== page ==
On Friday 19 October, University of Southampton Arts Ambassadors, Molly and Hannah, attended Buck and Billie, a tribute to the collaboration between Billie Holiday and Buck Clayton. As relative newcomers to jazz, they share their experiences.*
As I sat in the foyer of Turner Sims, I was both anxious and excited of what to expect. I had never been to a jazz concert before and so I had no idea what was to come: would I enjoy it? Would it be my thing at all? I thoroughly enjoyed my time in the concert hall. The Buck Clayton Legacy Band worked in harmony alongside Julia Biel’s renditions of some of Billie Holiday’s famous songs.
I didn’t know much about jazz, but speaking to band leader and Radio 3 presenter Alyn Shipton put me at ease as to what to expect. Alyn has the same ideas as me in wanting to encourage younger audiences to be more interested in jazz, as it is having a great comeback at the moment. He did make a joke about Molly and I ‘reducing the average age of the audience by a great deal’.
The performance itself was entertaining. I enjoyed the chemistry between all the band members, as they made comments to each other during quieter moments, or laughing about a mistake one of them had made. A humorous moment was when brass players Ian Smith and Adrian Fry walked off the stage as they made the band smaller for a song, and then came back on for the next one where they were immediately dismissed as they weren’t meant to come back on so soon.
My favourite song was Julia singing I’m a Fool to Want You which I have definitely heard somewhere before but didn’t know where. Her deep and sultry voice made the piece especially brilliant.
Overall, I would rate my experience watching Buck and Billie very highly, and would recommend people definitely give jazz a go, even if you’ve never had an interest in it before. The live acoustics at Turner Sims are so different to what you might have heard before on a recording.
Billie Holiday’s collaboration with trumpeter Buck Clayton, as reimagined by the Buck Clayton Legacy Band and vocalist Julia Biel, has been described as one of the greatest musical partnerships of all time, and there’s no better time to be celebrating their music and legacy than Black History Month. It’s safe to say the Buck Clayton Legacy Band did their partnership justice. As a newcomer to jazz, I went to Turner Sims knowing only a handful of Billie Holiday songs and I was better acquainted with the chaos of rock and metal gigs than the more upmarket jazz show I had lined up. My own preconceptions about the night were quickly dispelled. The Buck Clayton Legacy Band were dynamic and charismatic performers and proved jazz to be just as relevant in the modern era as it was in 1937. Catching up with bassist, band leader and broadcaster Alyn Shipton before the show, he told us that, ‘It’s a false idea that the idea of progress in jazz leads inexorably to the future, and actually there are lots and lots of sideways and byways in history that need exploring. We’re so hung up as a people on progress that we don’t always stop the progress to take a deep breath and say ‘Is there something else here?’. Despite being decades old, the music felt vibrant and Julia Biel’s incredible vocals brought such depth of emotion to Billie Holiday’s lyrics.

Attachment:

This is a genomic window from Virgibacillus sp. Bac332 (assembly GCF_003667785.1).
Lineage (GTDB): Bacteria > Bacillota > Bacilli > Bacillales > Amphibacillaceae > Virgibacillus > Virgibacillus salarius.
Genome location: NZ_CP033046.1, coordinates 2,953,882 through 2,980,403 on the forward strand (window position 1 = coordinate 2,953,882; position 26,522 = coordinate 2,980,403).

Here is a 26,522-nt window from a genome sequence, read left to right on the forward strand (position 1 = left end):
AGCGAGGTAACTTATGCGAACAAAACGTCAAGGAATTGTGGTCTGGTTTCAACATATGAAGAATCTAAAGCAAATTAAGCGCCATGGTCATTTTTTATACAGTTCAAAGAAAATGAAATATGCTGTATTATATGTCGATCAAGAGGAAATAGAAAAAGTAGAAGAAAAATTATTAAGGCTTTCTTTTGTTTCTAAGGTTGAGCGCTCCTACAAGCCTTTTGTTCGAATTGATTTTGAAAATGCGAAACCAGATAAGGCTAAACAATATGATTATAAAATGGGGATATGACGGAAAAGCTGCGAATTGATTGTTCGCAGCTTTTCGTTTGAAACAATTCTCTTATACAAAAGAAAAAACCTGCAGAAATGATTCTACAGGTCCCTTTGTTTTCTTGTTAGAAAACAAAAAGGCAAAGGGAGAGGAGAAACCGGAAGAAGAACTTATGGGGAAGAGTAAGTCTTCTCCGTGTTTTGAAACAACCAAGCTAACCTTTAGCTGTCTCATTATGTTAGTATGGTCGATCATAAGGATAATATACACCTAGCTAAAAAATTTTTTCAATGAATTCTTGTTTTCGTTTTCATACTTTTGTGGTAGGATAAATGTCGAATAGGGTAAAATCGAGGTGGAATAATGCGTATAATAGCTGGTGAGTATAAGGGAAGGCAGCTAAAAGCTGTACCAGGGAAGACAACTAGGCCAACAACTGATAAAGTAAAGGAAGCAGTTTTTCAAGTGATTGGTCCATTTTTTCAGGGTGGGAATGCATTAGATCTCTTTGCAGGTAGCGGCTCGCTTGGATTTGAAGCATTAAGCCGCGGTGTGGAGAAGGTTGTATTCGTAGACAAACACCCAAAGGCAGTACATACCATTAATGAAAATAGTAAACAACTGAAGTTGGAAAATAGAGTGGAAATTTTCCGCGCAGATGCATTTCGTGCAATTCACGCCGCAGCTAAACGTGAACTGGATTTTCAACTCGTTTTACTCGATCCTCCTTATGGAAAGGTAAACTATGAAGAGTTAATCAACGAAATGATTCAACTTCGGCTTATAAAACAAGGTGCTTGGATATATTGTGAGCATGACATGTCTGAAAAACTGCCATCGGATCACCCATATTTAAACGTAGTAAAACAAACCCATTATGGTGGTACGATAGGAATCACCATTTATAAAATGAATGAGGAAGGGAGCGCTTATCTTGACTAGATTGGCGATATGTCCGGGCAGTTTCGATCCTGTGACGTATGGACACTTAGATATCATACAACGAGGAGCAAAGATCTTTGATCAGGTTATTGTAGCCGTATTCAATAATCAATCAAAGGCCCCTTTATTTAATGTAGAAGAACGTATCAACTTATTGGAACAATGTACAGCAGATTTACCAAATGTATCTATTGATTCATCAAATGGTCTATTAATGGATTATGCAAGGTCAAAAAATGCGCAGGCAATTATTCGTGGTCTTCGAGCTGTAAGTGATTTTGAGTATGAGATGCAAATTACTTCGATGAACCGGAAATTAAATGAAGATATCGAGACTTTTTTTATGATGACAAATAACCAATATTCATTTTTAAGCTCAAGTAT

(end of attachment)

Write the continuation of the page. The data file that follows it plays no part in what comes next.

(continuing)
All in all, the night was genuinely insightful. I got to experience a new genre of music in an incredible venue right on my doorstep. Later on in our conversation with Alyn, we discussed the state of live music, especially jazz, in the UK: ‘All over the country at the moment there is a resurgence of interest in jazz… for us to be playing on a university campus, that’s important as well. We’re bringing music to a generation who might not naturally come across it but might have seen something regarding it that says, hey, jazz is the new cool thing’.
With so many incredible, cost-effective opportunities to experience live music at Highfield campus and in Southampton, there’s no reason not to give a new genre or a new performer a try.
*this blog first appeared here